- Apr 12, 2001
Evans was said to catch Apple's attention through a series of videos he's posted on his YouTube channel, called DocMikeEvans, where he narrates discussions about health and mindfulness topics over cartoon characters.
Evans previously held a position as a staff physician at St. Michael's Hospital in Toronto, and is said to already have started his "digital health care work" at Apple. For the time being, he plans to communicate between his home of Toronto and Cupertino, while his son finishes high school. Apple had already approached Evans about a position at the company, which he turned down the first time, but said he eventually was won over by the company's messaging.
Evans' hiring also aligns with Apple's recent push into healthcare initiatives, especially with the doctor's beliefs on how technology can help with the treatment of sick individuals. Eventually, he sees a future where apps are "prescribed" to help guide patients through their prescription routine, diagnosis, and even diet, so as to balance out how little doctors see each patient throughout the year."I think why they are engaging me is the messaging," Evans told Matt Galloway on CBC's Metro Morning on Monday. "We're searching for consistency, not perfection."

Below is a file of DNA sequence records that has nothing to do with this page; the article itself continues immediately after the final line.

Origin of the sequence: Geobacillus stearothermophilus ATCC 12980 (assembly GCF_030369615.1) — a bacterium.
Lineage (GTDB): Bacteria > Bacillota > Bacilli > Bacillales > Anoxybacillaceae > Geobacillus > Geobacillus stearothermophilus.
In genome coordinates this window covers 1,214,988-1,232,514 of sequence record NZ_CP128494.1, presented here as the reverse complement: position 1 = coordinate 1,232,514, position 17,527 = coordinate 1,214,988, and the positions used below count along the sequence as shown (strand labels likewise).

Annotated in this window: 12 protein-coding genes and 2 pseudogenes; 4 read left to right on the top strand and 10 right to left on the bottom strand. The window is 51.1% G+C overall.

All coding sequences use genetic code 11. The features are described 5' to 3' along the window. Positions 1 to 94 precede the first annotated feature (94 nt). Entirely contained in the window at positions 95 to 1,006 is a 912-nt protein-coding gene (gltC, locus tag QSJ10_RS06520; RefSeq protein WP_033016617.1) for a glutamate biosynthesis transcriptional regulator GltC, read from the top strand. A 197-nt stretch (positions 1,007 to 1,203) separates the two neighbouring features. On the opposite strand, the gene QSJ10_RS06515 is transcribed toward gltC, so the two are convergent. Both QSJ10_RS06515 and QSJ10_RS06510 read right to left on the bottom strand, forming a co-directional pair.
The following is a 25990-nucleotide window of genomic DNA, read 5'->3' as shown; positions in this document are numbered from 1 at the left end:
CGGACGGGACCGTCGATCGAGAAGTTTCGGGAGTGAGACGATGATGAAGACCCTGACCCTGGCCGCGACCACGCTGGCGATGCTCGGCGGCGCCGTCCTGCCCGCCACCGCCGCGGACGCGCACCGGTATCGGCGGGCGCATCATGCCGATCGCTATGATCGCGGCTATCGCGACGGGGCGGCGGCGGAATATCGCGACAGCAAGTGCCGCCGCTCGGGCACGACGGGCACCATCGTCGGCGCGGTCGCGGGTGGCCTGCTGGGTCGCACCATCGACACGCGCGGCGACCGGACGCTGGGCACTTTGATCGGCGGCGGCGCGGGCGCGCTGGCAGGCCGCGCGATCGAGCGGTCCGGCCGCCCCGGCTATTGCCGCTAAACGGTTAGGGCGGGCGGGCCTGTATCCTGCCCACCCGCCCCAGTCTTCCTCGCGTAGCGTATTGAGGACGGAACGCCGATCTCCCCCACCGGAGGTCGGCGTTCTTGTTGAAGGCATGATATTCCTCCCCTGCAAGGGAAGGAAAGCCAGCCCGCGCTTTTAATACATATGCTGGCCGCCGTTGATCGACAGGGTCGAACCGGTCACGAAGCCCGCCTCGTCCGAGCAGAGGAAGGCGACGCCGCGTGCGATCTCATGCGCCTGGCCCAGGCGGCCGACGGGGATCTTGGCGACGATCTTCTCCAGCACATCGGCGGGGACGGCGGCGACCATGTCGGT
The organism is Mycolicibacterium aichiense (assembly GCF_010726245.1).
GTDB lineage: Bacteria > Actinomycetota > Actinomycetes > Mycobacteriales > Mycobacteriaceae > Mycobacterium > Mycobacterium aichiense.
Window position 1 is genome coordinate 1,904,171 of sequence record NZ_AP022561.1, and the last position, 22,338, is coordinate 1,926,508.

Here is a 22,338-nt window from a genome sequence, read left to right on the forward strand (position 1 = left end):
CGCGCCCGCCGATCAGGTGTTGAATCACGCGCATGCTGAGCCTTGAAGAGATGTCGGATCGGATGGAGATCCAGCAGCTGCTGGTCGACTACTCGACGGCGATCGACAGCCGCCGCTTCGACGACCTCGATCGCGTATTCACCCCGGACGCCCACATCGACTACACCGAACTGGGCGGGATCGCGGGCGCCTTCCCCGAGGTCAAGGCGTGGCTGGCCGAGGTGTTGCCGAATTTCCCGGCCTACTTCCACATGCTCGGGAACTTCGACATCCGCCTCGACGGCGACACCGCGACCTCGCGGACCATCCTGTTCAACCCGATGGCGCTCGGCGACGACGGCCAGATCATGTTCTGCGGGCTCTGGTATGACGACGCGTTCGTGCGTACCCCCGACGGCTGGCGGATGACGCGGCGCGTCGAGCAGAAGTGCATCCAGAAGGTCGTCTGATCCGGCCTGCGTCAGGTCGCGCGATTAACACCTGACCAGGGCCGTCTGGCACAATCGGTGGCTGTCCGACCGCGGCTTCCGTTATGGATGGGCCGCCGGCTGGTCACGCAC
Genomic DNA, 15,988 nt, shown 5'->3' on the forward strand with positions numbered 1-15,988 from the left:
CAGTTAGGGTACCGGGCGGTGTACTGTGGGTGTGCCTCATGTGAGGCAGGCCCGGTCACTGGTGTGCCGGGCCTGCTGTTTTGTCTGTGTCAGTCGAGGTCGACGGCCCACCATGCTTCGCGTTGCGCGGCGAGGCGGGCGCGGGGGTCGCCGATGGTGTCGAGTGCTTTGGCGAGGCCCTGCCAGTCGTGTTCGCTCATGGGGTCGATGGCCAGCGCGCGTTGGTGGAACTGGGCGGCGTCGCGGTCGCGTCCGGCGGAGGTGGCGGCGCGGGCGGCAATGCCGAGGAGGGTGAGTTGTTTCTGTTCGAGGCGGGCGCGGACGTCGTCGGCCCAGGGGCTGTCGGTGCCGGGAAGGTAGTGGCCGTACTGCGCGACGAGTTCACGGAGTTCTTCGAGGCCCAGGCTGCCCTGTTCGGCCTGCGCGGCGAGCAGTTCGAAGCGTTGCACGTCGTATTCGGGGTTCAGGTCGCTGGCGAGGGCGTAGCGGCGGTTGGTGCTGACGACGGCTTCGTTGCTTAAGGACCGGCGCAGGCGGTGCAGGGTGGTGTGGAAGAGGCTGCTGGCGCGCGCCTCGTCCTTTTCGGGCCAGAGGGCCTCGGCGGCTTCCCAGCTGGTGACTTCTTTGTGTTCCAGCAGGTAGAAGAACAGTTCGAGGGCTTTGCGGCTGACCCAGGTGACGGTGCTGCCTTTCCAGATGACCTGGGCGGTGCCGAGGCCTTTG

"It's exciting. It's a bit nauseating and anxiety-provoking. We love Toronto but it's a chance to live another chapter of our lives somewhere else. I'm super-excited."
It's easy to see how his ideas could potentially fit into Apple's HealthKit platform, bolstered by apps on both the iPhone and even Apple Watch. Apple is continually trying to push itself to help customers live healthier lives, which it's begun to do through company acquisitions, new advertisements, and the announcement of the fitness-focused Apple Watch Series 2. Earlier in the year, CEO Tim Cook discussed Apple's push into the "next frontiers," including health initiatives, on Mad Money."What happens now is I see you. Let's say you have high blood pressure. I prescribe you a pill for that. I see you two or three times a year," he said.
"In future, I'll prescribe you an app. One of our whiteboards will drop in and explain what high blood pressure is. The phone will be bluetoothed to the cap of your pills. I'll nudge you towards a low salt diet. All of these things will all happen in your phone. I see you two or three days a year. The phone sees you everyday."
Article Link: Apple Hires Toronto Doctor 'to Help Chart the Future of Family Medicine' With Apps